– by Fiske Sterling, CEO, Thanatocorp
From Keystone XL to the Dakota Access to dozens of other pipelines proposed across the US to transport crude oil, natural gas, or biofuels, pipelines have gotten a bad rap recently.
We all know the arguments against them: Burning fossil fuels causes climate change. Drilling and fracking harms water quality. Building pipelines steals the land of everyone from farmers to Native Americans. Oil spills pollute water and soil.
But that’s just one side of the story. Pipelines also do a lot of good, if you look at them right. Here are just three examples.
– by The Shitty Activist
(The following satirical piece is based on a true story)
As an activist, I know how hard it is to get the word out about a cause. Unlike corporations, we can’t hire our own PR firm to do the job, so it typically falls upon ourselves to spread the message, usually via social media.
I’m admin for the Reddit page (called a “subreddit”) for activism. My job is to moderate the forum and delete any posts that don’t adhere to the rules, mostly those irrelevant to activism and other forms of spam.
It’s pretty easy to determine whether a post has anything to do with activism or not, but spam is a little harder to define. Luckily, Reddit has clear rules about spam, which includes any posts that might be considered “self promotion” of any kind. This doesn’t just mean hawking cheap sunglasses, but also linking to any original pieces you may have written and posted on your own blog.
If you’re not familiar with Reddit, you might be asking why linking to an essay you wrote on a particular topic is treated the same as soliciting pornography. The answer is simple: because it’s the rules. And if you’re an effective activist like I am, you know how important it is to follow rules made by those in charge—whether they appear logical or not—without question.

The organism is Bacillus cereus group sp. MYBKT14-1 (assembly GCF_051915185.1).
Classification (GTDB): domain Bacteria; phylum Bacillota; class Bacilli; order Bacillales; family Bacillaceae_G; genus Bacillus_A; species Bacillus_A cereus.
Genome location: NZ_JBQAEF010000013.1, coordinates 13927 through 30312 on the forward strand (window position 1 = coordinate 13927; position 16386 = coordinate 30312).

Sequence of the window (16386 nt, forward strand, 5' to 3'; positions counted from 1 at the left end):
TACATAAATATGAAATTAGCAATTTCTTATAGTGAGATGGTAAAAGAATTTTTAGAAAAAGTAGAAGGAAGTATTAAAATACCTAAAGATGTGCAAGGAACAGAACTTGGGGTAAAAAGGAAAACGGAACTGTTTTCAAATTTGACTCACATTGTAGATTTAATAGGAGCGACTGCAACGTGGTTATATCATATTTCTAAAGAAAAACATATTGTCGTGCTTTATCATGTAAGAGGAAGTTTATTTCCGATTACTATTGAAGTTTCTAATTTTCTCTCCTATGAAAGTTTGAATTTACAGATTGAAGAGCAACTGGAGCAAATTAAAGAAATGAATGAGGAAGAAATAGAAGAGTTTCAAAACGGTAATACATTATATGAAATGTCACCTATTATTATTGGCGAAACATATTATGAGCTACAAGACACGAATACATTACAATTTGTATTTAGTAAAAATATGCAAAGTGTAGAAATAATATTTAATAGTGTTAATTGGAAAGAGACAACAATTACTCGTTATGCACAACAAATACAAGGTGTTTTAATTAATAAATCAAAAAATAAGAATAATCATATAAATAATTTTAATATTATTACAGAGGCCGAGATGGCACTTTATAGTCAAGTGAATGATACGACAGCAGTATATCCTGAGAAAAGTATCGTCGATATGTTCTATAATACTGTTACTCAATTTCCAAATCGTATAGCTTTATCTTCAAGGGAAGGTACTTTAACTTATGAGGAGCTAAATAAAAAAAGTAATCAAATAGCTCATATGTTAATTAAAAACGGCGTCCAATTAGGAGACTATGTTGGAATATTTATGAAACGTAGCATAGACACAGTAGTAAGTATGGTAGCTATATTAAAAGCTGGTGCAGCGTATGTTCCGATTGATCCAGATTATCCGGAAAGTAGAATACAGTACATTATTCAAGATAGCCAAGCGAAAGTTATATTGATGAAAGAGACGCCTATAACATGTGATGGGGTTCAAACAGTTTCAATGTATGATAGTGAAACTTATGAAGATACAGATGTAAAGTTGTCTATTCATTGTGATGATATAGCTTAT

– by The Shitty Activist
If you’re an activist like me, you’re often riding through the social media landscape of Facebook, Twitter and YouTube, armor agleam, broadsword in hand, embarking on dangerous quests and saving the townsfolk.
And that means you’ve probably come across your share of the most dreaded denizens of these wastelands: trolls. But what are trolls, exactly?
In storybooks, trolls are filthy, misshapen monsters who sulk under bridges and make a meal of passing goats. In the Internet’s enchanted forest, instead of making mayhem from under bridges, trolls wreak havoc from the comments section under articles, videos, and other posts.
Trolls express opinions that conflict with the person who posted the original article, viewpoint or video, and often others frequenting a particular website, page or group. When people react to a troll’s figurative shit-slinging, that’s where it gets its jollies. In fact, it’s the whole point of a troll’s miserable existence.
Let’s look at a few real life examples of classic troll behavior.
See how silly it sounds
There’s a reason they went extinct
Time to become a vegan?
We vs. me. Which side are you on?